Collagen is a hot topic these days, so I wanted to do a blog post to cover some of the basics: what it is, why it’s important, how it’s depleted, and how we can protect the collagen in our skin.
What is Collagen
Collagen is a naturally occurring fibrous protein and is the most abundant protein in the human body. It composes 70 to 80 percent of the skin’s dry weight and helps to provide skin elasticity and strength. It’s considered the glue that holds the body together.
Why Collagen is Important
Collagen is one of the most important building blocks of the skin, helping to maintain its firmness, suppleness and consistent renewal of skin cells. As we age, our collagen production starts diminishing causing a loss of elasticity and strength in the skin. This leads to the telltale signs of aging such as the appearance of sagging skin and wrinkles. It’s important to minimize or slow down this depletion process and ramp up our efforts to provide our skin with additional collagen both topically and internally.
How to Slow Down Collagen Loss
Collagen production naturally depletes as we get older, but there are a few things that can really expedite this process.
- Protect Your Skin: Minimize your time in the sun, wear hats, and ensure you properly protect your skin when you go outside by wearing a good sunblock.
- Avoid smoking and other pollutants: Stop smoking and avoid environments where you might be exposed to secondhand smoke. Air pollution also contributes to oxidative damage (that speeds collagen breakdown), so consider getting an air purifier for your home.
- Minimize sugar consumption: Eating sugar increases blood sugar which leads to glycation issues in the body. That means that glucose will bind to proteins in the body, and, in the case of skin, that means it will bind to collagen. This makes collagen more rigid and less elastic and therefore leads to accelerated aging (wrinkles and sagging skin). So avoid refined sugars and carbs and opt for whole fruits and, veggies, grains, and healthy protein and fats to give yourself the best collagen-producing nutrients. (See my post on the best and worst foods for your skin for more ideas)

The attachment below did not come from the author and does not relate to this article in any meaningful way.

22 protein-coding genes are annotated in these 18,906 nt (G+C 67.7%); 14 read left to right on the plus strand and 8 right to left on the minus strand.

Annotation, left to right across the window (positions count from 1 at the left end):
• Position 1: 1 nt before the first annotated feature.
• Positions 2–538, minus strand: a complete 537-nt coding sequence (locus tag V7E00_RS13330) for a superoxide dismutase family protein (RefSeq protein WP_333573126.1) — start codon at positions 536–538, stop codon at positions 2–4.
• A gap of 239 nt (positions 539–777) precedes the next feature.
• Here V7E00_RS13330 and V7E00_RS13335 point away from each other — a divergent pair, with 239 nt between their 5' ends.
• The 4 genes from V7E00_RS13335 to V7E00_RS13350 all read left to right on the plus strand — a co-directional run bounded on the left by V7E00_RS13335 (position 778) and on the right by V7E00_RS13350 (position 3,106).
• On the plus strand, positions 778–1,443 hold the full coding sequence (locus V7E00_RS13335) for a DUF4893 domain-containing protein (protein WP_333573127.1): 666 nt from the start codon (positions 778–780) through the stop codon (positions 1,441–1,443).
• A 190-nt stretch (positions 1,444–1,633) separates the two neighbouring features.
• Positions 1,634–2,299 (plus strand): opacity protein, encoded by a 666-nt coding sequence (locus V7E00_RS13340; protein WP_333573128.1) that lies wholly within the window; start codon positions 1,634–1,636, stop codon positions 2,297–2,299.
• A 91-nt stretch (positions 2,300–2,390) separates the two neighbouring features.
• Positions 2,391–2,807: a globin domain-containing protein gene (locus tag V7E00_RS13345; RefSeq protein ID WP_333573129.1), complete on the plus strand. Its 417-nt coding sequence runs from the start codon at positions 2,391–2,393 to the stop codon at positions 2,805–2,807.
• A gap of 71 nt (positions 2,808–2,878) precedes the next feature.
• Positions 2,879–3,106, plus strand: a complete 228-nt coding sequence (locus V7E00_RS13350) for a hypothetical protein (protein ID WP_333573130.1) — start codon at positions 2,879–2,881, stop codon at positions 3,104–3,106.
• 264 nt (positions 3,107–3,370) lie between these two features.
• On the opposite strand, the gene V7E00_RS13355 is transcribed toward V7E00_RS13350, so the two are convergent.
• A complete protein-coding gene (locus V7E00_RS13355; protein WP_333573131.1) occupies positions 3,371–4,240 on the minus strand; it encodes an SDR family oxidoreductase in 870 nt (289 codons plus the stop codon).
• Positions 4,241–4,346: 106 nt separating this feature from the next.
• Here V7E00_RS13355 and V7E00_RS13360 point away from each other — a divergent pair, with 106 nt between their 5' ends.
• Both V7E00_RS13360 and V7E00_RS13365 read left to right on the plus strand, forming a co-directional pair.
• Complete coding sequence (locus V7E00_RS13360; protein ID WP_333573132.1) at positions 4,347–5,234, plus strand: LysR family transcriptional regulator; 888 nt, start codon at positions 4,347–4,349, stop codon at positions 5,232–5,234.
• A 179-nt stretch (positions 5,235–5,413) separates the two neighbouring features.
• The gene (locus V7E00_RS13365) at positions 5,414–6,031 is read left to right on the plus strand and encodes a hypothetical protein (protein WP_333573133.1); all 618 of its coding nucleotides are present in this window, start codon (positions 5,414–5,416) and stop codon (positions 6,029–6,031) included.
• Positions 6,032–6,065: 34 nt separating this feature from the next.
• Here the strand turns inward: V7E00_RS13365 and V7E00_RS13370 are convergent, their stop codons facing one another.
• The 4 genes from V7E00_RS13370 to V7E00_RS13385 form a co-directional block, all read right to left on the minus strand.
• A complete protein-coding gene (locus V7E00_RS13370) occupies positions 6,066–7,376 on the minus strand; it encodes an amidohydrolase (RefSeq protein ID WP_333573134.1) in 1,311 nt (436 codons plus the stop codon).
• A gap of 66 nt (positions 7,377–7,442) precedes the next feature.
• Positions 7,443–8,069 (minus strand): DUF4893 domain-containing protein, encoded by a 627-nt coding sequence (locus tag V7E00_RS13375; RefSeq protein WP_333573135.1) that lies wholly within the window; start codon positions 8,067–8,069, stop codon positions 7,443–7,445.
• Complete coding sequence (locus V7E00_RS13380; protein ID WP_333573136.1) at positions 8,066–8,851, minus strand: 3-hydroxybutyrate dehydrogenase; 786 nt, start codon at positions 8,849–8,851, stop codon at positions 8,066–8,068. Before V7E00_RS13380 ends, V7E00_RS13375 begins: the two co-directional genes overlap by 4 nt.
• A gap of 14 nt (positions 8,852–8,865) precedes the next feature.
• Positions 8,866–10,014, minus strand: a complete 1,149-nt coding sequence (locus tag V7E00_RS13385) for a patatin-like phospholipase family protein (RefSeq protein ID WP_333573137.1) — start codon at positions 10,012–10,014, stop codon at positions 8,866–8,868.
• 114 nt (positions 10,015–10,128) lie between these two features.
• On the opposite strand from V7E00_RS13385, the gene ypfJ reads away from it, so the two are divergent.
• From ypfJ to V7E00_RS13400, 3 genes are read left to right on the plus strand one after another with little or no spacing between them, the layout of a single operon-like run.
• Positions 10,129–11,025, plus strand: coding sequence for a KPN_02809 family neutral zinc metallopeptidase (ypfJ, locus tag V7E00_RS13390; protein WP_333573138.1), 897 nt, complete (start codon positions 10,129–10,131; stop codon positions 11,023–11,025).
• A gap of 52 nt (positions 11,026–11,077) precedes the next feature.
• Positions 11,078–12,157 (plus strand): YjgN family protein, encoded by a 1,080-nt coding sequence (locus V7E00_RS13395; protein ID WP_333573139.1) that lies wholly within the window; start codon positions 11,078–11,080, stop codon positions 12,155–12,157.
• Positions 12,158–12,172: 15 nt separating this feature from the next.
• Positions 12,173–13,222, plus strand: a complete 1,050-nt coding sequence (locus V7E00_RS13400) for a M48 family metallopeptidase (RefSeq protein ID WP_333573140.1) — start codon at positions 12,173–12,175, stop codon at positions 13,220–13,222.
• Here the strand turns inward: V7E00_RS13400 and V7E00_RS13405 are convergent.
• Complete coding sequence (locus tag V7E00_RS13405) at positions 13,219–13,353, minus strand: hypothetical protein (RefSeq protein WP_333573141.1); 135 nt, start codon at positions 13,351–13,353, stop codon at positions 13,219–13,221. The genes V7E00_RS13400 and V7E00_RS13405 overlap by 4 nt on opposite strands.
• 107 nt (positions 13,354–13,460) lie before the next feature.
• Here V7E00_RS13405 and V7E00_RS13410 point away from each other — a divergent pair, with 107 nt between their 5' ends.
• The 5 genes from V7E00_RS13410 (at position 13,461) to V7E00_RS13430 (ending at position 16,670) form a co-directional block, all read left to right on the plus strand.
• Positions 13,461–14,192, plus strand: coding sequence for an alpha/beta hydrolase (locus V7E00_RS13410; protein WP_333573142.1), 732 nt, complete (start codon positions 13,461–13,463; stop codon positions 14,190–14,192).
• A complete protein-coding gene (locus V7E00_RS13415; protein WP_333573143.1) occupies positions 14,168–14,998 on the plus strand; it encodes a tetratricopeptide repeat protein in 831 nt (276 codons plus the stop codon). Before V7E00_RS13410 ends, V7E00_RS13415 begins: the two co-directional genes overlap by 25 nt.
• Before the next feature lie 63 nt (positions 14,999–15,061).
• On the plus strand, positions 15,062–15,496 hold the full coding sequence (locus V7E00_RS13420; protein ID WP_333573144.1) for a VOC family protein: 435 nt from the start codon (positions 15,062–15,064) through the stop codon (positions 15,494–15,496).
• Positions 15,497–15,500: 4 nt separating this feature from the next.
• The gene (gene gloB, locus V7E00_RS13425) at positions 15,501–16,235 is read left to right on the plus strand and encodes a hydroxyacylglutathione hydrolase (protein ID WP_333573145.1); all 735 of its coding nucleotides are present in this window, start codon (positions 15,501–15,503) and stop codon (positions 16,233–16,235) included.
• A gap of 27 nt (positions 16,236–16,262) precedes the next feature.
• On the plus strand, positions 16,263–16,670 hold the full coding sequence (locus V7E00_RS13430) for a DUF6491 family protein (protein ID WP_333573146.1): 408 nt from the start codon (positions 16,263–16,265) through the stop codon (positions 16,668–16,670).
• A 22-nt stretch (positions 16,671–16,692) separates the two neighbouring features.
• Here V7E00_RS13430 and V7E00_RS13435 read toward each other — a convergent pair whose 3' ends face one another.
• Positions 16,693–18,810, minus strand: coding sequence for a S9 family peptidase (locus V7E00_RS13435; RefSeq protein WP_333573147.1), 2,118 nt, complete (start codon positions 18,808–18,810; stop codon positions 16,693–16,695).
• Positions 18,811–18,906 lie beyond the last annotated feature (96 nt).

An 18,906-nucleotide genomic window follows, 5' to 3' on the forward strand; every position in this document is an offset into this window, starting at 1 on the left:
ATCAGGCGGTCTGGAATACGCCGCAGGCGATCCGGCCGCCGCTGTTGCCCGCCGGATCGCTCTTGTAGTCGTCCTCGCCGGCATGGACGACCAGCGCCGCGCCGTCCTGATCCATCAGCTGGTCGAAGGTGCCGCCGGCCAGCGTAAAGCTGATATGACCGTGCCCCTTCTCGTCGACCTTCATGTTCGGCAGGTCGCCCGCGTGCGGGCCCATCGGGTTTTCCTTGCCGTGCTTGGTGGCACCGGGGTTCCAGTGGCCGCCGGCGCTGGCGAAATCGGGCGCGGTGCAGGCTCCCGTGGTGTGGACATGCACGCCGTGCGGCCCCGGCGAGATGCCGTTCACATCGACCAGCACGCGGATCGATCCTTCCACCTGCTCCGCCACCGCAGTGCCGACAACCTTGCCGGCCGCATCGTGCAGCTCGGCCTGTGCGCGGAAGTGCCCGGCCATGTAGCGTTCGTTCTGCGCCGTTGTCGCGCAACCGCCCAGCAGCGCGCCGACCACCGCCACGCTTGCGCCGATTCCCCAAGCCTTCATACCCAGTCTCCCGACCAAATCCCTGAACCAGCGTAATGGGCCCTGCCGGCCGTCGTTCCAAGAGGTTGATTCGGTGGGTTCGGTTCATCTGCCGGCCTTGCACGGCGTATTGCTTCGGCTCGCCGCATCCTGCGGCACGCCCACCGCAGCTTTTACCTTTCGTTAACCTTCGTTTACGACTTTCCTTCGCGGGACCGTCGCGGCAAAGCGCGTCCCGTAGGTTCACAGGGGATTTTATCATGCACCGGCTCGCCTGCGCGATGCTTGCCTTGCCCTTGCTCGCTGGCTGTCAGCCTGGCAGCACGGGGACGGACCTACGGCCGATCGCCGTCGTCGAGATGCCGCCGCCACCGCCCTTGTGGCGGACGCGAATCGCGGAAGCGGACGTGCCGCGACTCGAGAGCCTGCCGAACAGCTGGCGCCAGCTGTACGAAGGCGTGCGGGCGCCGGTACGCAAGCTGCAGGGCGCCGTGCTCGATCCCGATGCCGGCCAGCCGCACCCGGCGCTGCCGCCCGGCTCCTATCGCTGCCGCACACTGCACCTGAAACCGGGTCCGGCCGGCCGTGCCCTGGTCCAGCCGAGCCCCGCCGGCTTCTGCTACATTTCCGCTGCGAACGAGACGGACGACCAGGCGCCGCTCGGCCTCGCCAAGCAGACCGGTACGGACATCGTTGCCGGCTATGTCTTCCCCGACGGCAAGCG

How to Boost Collagen Production
Many people buy topical treatments that contain collagen or undergo procedures such as skin filler injections or laser treatments that can drain our bank accounts and come with possible unwanted side effects. While these can affect your skin’s appearance, you can get even longer-lasting benefits by being more cognizant of what you put in your body. Here are 7 all natural ways to increase collagen production or availability in your body.
- Eat clean animal proteins: Consuming grass-fed beef, organic poultry, wild fish, and nuts usually provides a sufficient amount of amino acids such as arginine, glutamine, lysine, and proline—all components that can help support collagen production. We can also obtain collagen from meat when consuming tougher cuts (the tougher the meat, the higher it is in collagen), as well as skin, tendons, and bones.
- Consume homemade bone broth: Bone broth is full of collagen and to get a little additional boost you can add gelatin. As the broth simmers the collagen leeches out of the animal parts and is released into the broth. See the recipe below for details on how to make your own bone broth.